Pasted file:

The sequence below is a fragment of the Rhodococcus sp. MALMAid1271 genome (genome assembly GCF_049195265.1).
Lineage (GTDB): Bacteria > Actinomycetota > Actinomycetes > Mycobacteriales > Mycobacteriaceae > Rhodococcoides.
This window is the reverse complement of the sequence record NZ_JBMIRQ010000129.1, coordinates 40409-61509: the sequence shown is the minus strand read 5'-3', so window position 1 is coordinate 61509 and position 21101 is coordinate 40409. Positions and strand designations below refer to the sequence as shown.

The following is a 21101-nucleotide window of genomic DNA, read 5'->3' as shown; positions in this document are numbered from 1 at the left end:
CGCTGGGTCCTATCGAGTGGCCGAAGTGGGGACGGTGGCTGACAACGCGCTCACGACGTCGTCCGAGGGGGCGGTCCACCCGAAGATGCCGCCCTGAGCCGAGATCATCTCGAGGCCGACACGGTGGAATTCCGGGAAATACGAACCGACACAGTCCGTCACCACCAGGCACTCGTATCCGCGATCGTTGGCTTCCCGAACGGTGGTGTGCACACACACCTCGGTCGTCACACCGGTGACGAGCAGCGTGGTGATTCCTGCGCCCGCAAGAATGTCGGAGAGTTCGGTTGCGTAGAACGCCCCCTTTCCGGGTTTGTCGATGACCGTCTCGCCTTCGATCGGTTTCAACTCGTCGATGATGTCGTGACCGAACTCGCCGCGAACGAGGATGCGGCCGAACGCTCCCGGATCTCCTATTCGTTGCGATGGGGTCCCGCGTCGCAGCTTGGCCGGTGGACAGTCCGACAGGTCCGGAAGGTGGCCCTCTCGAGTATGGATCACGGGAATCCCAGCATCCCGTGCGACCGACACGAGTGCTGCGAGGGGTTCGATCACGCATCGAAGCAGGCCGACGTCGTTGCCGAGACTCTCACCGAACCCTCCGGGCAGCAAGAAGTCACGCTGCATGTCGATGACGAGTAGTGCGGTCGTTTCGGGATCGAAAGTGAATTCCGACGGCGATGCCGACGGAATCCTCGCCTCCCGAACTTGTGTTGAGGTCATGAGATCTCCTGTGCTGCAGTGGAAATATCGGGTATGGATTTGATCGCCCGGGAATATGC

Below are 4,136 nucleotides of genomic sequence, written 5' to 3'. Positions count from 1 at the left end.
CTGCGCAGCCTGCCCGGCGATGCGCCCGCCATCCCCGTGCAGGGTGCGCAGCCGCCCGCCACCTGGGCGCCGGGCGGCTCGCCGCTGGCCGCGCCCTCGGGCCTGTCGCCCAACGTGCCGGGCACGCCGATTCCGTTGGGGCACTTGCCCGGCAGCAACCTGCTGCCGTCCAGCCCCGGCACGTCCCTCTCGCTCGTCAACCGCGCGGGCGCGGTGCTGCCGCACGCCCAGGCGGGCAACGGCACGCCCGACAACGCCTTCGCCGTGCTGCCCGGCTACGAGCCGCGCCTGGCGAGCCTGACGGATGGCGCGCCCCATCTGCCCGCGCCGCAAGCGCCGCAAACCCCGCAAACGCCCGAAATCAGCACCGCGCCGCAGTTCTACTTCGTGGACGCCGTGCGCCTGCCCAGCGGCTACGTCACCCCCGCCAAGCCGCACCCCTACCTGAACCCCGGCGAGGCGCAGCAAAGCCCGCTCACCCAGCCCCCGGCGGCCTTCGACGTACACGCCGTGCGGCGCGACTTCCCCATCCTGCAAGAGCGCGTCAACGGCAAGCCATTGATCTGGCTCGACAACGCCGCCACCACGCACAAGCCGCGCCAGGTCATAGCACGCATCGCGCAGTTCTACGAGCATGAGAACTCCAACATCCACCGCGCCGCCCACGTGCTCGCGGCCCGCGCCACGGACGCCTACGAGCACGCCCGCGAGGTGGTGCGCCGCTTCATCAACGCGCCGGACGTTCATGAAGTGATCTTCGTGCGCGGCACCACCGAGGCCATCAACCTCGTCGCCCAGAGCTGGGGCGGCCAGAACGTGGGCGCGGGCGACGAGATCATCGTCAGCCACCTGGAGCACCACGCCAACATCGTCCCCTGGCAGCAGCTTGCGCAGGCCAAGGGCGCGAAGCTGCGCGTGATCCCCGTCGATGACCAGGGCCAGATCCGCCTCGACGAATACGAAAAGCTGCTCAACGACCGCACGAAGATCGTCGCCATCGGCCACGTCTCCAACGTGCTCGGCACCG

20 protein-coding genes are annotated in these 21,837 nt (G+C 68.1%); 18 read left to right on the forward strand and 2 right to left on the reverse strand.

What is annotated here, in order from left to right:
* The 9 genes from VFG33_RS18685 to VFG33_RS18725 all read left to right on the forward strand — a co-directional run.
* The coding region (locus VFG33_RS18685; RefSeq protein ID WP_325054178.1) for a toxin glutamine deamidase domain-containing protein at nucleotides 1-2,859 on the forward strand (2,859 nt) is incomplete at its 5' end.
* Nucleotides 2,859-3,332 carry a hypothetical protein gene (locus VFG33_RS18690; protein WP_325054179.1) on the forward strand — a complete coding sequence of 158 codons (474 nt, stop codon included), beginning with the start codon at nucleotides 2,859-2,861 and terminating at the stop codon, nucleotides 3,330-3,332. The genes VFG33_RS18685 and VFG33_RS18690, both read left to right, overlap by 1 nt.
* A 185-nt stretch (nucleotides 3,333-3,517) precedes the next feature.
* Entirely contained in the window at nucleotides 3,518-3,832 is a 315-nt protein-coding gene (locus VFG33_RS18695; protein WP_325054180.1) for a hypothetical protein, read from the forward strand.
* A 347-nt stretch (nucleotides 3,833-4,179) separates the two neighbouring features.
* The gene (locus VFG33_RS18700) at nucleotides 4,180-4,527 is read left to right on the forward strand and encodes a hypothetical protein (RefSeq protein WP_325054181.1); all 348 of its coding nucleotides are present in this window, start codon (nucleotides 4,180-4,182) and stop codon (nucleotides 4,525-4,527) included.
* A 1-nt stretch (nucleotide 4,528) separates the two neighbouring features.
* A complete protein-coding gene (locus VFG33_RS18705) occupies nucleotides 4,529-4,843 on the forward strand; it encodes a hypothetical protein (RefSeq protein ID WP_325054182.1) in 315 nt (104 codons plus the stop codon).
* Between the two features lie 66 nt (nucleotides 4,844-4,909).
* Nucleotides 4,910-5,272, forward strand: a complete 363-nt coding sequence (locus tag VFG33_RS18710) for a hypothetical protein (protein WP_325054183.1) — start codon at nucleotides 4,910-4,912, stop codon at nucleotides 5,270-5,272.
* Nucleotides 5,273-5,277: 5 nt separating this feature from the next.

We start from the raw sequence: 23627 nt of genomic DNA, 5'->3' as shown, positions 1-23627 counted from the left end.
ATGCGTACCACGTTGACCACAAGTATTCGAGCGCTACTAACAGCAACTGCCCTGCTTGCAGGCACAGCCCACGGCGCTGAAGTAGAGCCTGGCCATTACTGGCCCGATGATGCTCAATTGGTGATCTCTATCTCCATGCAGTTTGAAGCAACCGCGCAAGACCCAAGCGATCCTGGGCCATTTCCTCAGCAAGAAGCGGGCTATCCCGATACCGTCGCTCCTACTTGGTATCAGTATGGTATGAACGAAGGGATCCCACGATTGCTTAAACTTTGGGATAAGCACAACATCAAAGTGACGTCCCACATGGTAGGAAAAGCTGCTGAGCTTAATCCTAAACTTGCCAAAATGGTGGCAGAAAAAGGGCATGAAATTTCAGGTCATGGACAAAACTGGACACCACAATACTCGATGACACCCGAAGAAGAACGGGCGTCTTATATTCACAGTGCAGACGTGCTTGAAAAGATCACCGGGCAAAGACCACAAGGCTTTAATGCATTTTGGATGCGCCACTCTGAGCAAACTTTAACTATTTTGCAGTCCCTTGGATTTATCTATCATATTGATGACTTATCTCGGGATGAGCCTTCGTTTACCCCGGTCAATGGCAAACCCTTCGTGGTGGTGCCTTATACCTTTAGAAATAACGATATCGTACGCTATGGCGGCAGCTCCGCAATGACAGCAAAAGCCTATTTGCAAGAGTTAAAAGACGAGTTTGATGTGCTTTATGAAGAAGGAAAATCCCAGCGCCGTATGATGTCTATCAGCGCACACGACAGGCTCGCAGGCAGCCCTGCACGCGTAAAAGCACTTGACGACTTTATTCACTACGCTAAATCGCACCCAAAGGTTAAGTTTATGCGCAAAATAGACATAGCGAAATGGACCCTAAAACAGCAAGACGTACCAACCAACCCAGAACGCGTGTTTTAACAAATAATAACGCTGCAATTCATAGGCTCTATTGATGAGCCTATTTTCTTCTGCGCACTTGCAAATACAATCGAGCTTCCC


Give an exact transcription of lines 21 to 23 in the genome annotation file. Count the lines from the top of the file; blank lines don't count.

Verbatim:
* Nucleotides 5,273-5,277: 5 nt separating this feature from the next.

We start from the raw sequence: 23627 nt of genomic DNA, 5'->3' as shown, positions 1-23627 counted from the left end.
ATGCGTACCACGTTGACCACAAGTATTCGAGCGCTACTAACAGCAACTGCCCTGCTTGCAGGCACAGCCCACGGCGCTGAAGTAGAGCCTGGCCATTACTGGCCCGATGATGCTCAATTGGTGATCTCTATCTCCATGCAGTTTGAAGCAACCGCGCAAGACCCAAGCGATCCTGGGCCATTTCCTCAGCAAGAAGCGGGCTATCCCGATACCGTCGCTCCTACTTGGTATCAGTATGGTATGAACGAAGGGATCCCACGATTGCTTAAACTTTGGGATAAGCACAACATCAAAGTGACGTCCCACATGGTAGGAAAAGCTGCTGAGCTTAATCCTAAACTTGCCAAAATGGTGGCAGAAAAAGGGCATGAAATTTCAGGTCATGGACAAAACTGGACACCACAATACTCGATGACACCCGAAGAAGAACGGGCGTCTTATATTCACAGTGCAGACGTGCTTGAAAAGATCACCGGGCAAAGACCACAAGGCTTTAATGCATTTTGGATGCGCCACTCTGAGCAAACTTTAACTATTTTGCAGTCCCTTGGATTTATCTATCATATTGATGACTTATCTCGGGATGAGCCTTCGTTTACCCCGGTCAATGGCAAACCCTTCGTGGTGGTGCCTTATACCTTTAGAAATAACGATATCGTACGCTATGGCGGCAGCTCCGCAATGACAGCAAAAGCCTATTTGCAAGAGTTAAAAGACGAGTTTGATGTGCTTTATGAAGAAGGAAAATCCCAGCGCCGTATGATGTCTATCAGCGCACACGACAGGCTCGCAGGCAGCCCTGCACGCGTAAAAGCACTTGACGACTTTATTCACTACGCTAAATCGCACCCAAAGGTTAAGTTTATGCGCAAAATAGACATAGCGAAATGGACCCTAAAACAGCAAGACGTACCAACCAACCCAGAACGCGTGTTTTAACAAATAATAACGCTGCAATTCATAGGCTCTATTGATGAGCCTATTTTCTTCTGCGCACTTGCAAATACAATCGAGCTTCCC